Oliveira would score two more goals for Reading - a vital late winner at home against Blackburn Rovers and the opening goal away to Ipswich Town. As a former Norwich man, the striker’s celebration in front of the home fans, as they barraged him with abuse, became iconic.
“I never had an easy relationship with Ipswich fans,” he says. “One time playing for Norwich I said that we should win the derby because Norwich is a bigger club. Maybe I didn’t look at the stories of both clubs, as I know Ipswich is also a good club. But I still think Norwich is bigger.
“I have love for the people of Norwich and for the fans. In my opinion, Norwich will always be a much bigger club than Ipswich. So when I scored that goal, my yellow and green heart came through. I celebrated with a little bit more passion, and it helped us get an important win as well.”
Ipswich Town fans yesterday:— The Real Casuals (@RealCasuals) March 3, 2019
“He stamped on your face...Tyrone Mings he stamped on your face”
Nelson Oliveira: hold my beer! pic.twitter.com/6A62Q4I8cs
In the same game, Oliveira suffered a serious hamstring injury that looked to have ended his season prematurely. But incredibly, he returned to the pitch just a month later after visiting Brazilian physio Eduardo Santos. Santos has been nicknamed the ‘Miracle Doctor’, after gaining a reputation for helping players such as David Luiz and Radamel Falcao return from injuries ahead of schedule.
“I knew some players that had worked with him,” says Oliveira. “So I thought, why not? The physios at the club helped me a lot as well, and we made the decision for me to go to China for a few days.”
However the striker remained tight-lipped when asked about the magic behind the Miracle Doctor’s methods:
“I worked hard and had good treatments.”
Oliveira played four more games for Reading before another injury, this time to his hand, did put an end to his time at the club. In total he made 10 appearances as a Royal, scoring three goals. The striker himself proudly suggests that the club would have finished “ninth or tenth” if the season had started in January, when he signed on loan alongside Ovie Ejaria, Lewis Baker, Emi Martinez and Matt Miazga. It certainly cannot be understated just how big of an impact that quintet had.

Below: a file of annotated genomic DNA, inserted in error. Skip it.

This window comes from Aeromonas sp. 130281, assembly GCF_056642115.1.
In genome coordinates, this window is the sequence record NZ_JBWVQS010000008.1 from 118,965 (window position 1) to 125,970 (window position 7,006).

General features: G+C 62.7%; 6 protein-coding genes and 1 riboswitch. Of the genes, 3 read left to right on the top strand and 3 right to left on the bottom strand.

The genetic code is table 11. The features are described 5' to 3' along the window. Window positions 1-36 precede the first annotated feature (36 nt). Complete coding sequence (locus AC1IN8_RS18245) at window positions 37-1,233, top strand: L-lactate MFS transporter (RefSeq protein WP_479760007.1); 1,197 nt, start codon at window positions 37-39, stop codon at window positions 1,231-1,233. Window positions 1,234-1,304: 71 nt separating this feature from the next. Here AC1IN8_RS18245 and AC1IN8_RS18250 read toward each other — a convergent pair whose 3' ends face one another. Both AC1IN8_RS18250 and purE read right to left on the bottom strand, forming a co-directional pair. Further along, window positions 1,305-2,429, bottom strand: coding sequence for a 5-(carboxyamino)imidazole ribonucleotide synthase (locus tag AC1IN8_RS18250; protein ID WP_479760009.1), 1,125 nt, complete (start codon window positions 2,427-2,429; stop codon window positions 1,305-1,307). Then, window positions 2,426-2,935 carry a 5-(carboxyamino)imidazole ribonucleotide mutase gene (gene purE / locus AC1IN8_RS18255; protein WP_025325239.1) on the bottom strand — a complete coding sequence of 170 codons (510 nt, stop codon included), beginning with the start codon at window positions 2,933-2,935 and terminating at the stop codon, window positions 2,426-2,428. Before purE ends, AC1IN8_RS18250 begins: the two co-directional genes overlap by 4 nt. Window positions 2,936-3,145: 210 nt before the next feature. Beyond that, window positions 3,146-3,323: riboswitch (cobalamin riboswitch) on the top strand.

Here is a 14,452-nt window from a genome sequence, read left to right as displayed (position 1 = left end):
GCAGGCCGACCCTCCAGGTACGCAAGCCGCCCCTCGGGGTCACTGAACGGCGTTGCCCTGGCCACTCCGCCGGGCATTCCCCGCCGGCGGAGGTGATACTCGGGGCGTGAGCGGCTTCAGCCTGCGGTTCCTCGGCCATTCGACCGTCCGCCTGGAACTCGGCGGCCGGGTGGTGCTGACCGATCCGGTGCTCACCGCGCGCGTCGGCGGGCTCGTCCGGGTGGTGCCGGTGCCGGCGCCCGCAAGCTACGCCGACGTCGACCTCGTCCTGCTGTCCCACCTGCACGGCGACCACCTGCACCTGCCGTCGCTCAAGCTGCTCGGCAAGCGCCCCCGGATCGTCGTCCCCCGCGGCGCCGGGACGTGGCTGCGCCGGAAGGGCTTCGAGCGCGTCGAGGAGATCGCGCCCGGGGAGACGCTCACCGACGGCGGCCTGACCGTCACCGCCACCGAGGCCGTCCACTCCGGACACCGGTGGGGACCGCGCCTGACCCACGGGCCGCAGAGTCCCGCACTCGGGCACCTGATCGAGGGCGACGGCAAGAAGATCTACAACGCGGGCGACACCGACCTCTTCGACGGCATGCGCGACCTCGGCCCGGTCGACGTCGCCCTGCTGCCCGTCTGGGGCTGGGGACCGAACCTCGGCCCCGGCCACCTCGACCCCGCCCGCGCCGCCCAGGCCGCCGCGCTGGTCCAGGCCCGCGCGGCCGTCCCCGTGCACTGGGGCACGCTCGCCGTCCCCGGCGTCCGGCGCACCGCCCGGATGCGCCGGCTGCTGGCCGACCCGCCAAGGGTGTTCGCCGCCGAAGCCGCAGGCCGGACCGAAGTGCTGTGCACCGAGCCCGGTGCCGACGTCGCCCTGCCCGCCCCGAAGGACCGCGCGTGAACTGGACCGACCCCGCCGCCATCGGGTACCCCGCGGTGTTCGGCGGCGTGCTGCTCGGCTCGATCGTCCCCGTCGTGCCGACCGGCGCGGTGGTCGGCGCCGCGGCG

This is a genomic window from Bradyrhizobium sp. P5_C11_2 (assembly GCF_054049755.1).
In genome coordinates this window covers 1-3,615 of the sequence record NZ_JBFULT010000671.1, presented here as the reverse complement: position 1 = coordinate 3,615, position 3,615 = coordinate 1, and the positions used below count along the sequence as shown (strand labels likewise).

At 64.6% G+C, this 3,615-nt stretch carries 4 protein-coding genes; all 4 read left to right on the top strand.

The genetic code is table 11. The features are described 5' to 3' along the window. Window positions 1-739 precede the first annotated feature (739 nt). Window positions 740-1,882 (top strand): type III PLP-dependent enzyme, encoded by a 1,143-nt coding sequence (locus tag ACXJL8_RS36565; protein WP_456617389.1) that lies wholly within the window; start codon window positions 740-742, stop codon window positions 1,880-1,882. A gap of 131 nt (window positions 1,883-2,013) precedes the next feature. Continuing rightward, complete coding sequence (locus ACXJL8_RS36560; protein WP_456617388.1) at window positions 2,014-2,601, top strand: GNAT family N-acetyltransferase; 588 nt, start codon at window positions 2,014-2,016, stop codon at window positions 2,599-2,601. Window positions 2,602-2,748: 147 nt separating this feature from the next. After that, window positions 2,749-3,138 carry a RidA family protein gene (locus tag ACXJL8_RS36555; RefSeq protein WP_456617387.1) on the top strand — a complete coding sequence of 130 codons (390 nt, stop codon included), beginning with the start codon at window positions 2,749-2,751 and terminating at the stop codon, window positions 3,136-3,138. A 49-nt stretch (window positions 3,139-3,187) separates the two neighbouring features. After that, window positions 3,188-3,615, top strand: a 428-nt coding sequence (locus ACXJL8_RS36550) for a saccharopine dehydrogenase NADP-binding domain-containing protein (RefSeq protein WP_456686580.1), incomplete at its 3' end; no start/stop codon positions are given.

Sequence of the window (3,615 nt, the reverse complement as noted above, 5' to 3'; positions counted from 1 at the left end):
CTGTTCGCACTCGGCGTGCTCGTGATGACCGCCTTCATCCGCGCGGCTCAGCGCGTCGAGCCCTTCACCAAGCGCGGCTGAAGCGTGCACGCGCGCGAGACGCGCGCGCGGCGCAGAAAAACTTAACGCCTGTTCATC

In June, a video emerged on social media of Oliveira training with Reading’s fitness coach, Rui Santos, ahead of pre-season. It sparked rumours that a return to the Madejski Stadium was on the cards, but the striker admits he was ready for a change.
“I trained with Rui because he lives near me and is a good professional. There were a few conversations to join Reading permanently, but it was difficult to stay in England. My wife wanted a change, and so did I. England is the best place to play football, but it is not always easy to live in and adapt to the lifestyle. We Portuguese people need good weather!”
It was Greek side AEK Athens that provided Oliveira with the transition that he needed, and he signed a two-year deal there last July.
“It was a good opportunity to come to a big club in Greece and play in European competition,” he says. “It is a similar standard to the Portuguese league. But there are some very big clubs. Along with AEK, there is Olympiacos, PAOK, Panathinaikos. It is very competitive and the country is amazing to live in. I’m very happy here.”
In January, Oliveira was heavily linked with a move Wolves, and although he doesn’t rule out a return to England at some point, he insists that AEK is the only club he cares about at the moment.
“I think I have the quality to play in the Premier League. If that opportunity came about, it is something I would analyse with AEK to see if it was good for both parties. But my main focus right now is to stay with AEK. We are building an amazing new stadium, the club is growing and we want to become champions of Greece.”
Our chat comes to an end with a discussion on the coronavirus situation in Greece (he praises how well the government have responded), and all my preconceptions about Oliveira have gone out of the window. His time at Norwich in particular portrayed him as somewhat of a disruptive influence, but he appears simply to be a player who likes to speak his mind and stand up for what he believes in - and not get stamped on in the process.